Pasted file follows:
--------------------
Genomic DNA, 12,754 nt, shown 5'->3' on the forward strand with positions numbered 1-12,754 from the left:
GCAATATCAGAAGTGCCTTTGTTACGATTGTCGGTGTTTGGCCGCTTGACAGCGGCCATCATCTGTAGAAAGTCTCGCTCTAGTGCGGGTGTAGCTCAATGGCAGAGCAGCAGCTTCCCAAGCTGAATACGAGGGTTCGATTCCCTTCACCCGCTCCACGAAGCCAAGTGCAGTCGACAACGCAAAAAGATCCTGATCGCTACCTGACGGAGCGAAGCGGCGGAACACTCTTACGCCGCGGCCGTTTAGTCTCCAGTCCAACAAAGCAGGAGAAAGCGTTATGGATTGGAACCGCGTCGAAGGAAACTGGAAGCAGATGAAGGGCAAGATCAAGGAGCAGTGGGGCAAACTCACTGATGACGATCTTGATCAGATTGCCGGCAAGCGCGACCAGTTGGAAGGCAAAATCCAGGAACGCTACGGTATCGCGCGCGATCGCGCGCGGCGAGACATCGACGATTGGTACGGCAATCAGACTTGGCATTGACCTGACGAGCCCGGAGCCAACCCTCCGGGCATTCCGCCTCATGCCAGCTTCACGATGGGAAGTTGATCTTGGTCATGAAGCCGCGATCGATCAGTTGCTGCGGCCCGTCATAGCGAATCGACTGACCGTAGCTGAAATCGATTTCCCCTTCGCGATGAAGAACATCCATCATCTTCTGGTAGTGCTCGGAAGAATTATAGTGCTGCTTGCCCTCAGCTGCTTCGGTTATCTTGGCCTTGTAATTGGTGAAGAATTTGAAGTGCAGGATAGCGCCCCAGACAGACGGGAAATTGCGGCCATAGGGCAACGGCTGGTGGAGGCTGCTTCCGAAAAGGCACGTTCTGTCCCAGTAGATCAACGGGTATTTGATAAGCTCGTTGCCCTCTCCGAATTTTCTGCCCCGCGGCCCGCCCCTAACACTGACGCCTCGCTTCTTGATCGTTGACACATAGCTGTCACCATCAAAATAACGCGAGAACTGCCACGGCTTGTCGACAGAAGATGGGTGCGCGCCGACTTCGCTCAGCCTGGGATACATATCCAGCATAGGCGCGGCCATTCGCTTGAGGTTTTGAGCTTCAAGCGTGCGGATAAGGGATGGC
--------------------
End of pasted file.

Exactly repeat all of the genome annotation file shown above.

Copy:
Genomic DNA, 12,754 nt, shown 5'->3' on the forward strand with positions numbered 1-12,754 from the left:
GCAATATCAGAAGTGCCTTTGTTACGATTGTCGGTGTTTGGCCGCTTGACAGCGGCCATCATCTGTAGAAAGTCTCGCTCTAGTGCGGGTGTAGCTCAATGGCAGAGCAGCAGCTTCCCAAGCTGAATACGAGGGTTCGATTCCCTTCACCCGCTCCACGAAGCCAAGTGCAGTCGACAACGCAAAAAGATCCTGATCGCTACCTGACGGAGCGAAGCGGCGGAACACTCTTACGCCGCGGCCGTTTAGTCTCCAGTCCAACAAAGCAGGAGAAAGCGTTATGGATTGGAACCGCGTCGAAGGAAACTGGAAGCAGATGAAGGGCAAGATCAAGGAGCAGTGGGGCAAACTCACTGATGACGATCTTGATCAGATTGCCGGCAAGCGCGACCAGTTGGAAGGCAAAATCCAGGAACGCTACGGTATCGCGCGCGATCGCGCGCGGCGAGACATCGACGATTGGTACGGCAATCAGACTTGGCATTGACCTGACGAGCCCGGAGCCAACCCTCCGGGCATTCCGCCTCATGCCAGCTTCACGATGGGAAGTTGATCTTGGTCATGAAGCCGCGATCGATCAGTTGCTGCGGCCCGTCATAGCGAATCGACTGACCGTAGCTGAAATCGATTTCCCCTTCGCGATGAAGAACATCCATCATCTTCTGGTAGTGCTCGGAAGAATTATAGTGCTGCTTGCCCTCAGCTGCTTCGGTTATCTTGGCCTTGTAATTGGTGAAGAATTTGAAGTGCAGGATAGCGCCCCAGACAGACGGGAAATTGCGGCCATAGGGCAACGGCTGGTGGAGGCTGCTTCCGAAAAGGCACGTTCTGTCCCAGTAGATCAACGGGTATTTGATAAGCTCGTTGCCCTCTCCGAATTTTCTGCCCCGCGGCCCGCCCCTAACACTGACGCCTCGCTTCTTGATCGTTGACACATAGCTGTCACCATCAAAATAACGCGAGAACTGCCACGGCTTGTCGACAGAAGATGGGTGCGCGCCGACTTCGCTCAGCCTGGGATACATATCCAGCATAGGCGCGGCCATTCGCTTGAGGTTTTGAGCTTCAAGCGTGCGGATAAGGGATGGC